Edward IV (1442-83) med Elizabeth Woodville (c. 1437-92). Ser på to fremtidige konger, Richard III (i blåt) og en ung Edward V (i rødt og hermelin) Earl Rivers, der præsenterer sin oversættelse af filosofernes dikter og ordsprog for kongen og hans familie Anthony Woodville (1440-83) anden 2. jarlfloder. © Lambeth Palace Library MS 265 f. Viv


Hvem myrdede fyrsterne i tårnet?

Det ærlige svar på det er, at det snarere afhænger af din fortolkning af kilderne og, som jeg har sagt før, dine tilhørsforhold. Richard III er en monark, der vækker stærke følelser! Jeg stødte først på begivenheden og et par af de forskellige kilder på elleve, da min historielærer brugte Jackdaw -aktivitetspakken om prinserne for at opmuntre sin klasse til at se, at historie ikke er noget støbt i beton, og at den samme kilde kan værdsættes eller diskrediteret efter synspunkt og kendte kendsgerninger. Historien om prinserne er historien om et uløst mord, og det ligner lidt at afdække Jack the Ripper ved, at alle har deres kæledyrsteori og nogle beviser til at bakke op om deres ideer. Forfatteren Patricia Cornwall har brugt en enorm sum penge på at samle overset bevis, der peger på, at Jack er kunstneren Walter Sickert. Uopklarede historiske mord har en fascination, fordi alle kan se på de tilgængelige beviser og drage deres egne konklusioner. Vanskeligheder opstår, når historikere – og bestemte amatørsludder – forsøger at finde tidligere ukendte beviser, der er forsvundet ned ad tidens sprækker, der vil pege i den rigtige retning. Det er ofte arbejdet med omhyggeligt at flytte stykkerne rundt, indtil et mere klart billede tegner sig. Indtil da skal det være den bedste og mest accepterede pasform, men det betyder ikke, at beviserne i en moderne domstol ville frembringe en skyldig dom.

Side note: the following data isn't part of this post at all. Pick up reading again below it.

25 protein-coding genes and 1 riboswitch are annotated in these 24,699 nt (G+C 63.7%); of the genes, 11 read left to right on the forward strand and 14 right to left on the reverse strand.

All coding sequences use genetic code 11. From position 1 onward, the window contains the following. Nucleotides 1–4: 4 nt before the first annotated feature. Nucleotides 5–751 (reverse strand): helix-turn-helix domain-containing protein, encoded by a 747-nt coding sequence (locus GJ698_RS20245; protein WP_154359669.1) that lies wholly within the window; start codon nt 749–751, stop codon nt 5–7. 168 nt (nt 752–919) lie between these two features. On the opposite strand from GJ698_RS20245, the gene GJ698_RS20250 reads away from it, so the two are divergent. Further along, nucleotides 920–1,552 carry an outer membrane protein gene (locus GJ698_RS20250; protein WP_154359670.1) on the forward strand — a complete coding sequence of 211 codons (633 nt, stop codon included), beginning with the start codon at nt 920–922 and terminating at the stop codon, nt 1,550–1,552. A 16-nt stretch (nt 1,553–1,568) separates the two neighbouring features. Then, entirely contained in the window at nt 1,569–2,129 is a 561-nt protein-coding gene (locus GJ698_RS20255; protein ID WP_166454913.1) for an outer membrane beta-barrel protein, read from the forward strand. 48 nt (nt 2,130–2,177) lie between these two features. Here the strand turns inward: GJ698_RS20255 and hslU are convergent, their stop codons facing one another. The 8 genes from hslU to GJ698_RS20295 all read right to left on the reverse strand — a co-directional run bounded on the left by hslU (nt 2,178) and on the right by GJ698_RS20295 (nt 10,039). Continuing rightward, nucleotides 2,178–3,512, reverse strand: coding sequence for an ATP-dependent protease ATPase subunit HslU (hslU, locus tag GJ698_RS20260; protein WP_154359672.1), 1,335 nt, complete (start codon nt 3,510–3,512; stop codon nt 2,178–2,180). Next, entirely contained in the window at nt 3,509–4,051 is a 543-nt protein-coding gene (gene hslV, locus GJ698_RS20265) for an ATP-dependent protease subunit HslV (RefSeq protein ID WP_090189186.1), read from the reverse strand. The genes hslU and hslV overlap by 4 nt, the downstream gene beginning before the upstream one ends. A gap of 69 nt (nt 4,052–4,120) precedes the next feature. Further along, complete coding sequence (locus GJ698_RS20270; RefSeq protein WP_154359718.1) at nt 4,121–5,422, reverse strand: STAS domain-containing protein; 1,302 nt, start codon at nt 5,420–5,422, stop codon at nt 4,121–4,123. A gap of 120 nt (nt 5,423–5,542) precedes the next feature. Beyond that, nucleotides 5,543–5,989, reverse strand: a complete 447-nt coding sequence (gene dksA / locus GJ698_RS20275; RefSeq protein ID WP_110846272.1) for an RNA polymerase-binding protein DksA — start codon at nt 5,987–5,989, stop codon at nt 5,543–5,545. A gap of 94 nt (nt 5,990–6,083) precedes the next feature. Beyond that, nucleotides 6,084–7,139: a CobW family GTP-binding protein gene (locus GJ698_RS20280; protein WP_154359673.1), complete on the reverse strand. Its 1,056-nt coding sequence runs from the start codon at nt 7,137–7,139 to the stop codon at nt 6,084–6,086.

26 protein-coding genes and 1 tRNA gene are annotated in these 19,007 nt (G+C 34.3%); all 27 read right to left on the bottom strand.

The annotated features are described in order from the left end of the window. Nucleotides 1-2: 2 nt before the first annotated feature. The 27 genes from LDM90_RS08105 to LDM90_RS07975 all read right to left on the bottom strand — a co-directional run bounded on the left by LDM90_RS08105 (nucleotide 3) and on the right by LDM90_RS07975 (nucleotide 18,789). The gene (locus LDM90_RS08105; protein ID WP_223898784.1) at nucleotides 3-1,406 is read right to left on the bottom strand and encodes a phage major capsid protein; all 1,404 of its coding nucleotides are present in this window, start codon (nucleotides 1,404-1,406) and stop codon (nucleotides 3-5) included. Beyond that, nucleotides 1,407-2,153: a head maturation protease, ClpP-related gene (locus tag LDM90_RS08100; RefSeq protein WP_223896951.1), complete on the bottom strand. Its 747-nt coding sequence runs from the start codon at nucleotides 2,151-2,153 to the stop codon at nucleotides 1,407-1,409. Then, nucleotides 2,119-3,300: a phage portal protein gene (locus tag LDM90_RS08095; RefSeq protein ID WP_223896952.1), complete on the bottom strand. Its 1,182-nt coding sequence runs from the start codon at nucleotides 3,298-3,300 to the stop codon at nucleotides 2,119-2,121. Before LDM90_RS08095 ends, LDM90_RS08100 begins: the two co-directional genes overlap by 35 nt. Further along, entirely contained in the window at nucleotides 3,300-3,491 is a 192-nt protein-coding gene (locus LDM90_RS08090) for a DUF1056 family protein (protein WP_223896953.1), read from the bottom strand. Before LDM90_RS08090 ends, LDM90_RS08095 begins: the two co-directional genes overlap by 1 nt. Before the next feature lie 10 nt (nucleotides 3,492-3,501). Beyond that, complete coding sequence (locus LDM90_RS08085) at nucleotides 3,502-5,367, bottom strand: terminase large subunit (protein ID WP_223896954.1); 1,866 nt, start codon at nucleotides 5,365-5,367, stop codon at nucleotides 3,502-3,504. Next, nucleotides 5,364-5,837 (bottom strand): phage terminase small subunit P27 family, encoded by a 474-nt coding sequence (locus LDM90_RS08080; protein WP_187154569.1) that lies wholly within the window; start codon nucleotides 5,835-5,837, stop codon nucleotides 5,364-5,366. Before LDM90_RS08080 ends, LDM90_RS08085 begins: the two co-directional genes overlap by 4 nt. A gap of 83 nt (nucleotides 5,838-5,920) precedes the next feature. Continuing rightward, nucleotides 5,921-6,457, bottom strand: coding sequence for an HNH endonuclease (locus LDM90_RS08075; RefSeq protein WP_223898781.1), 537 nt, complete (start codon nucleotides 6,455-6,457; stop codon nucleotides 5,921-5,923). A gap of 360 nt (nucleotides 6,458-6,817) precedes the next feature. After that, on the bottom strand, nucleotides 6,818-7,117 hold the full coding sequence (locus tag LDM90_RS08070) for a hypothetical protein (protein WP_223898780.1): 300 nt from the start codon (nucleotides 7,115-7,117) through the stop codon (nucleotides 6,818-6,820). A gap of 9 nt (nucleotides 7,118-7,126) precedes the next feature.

Så her er mulighederne for, hvad der skete med prinserne- i ingen bestemt rækkefølge, bortset fra den rækkefølge, de kom ud af min hjerne.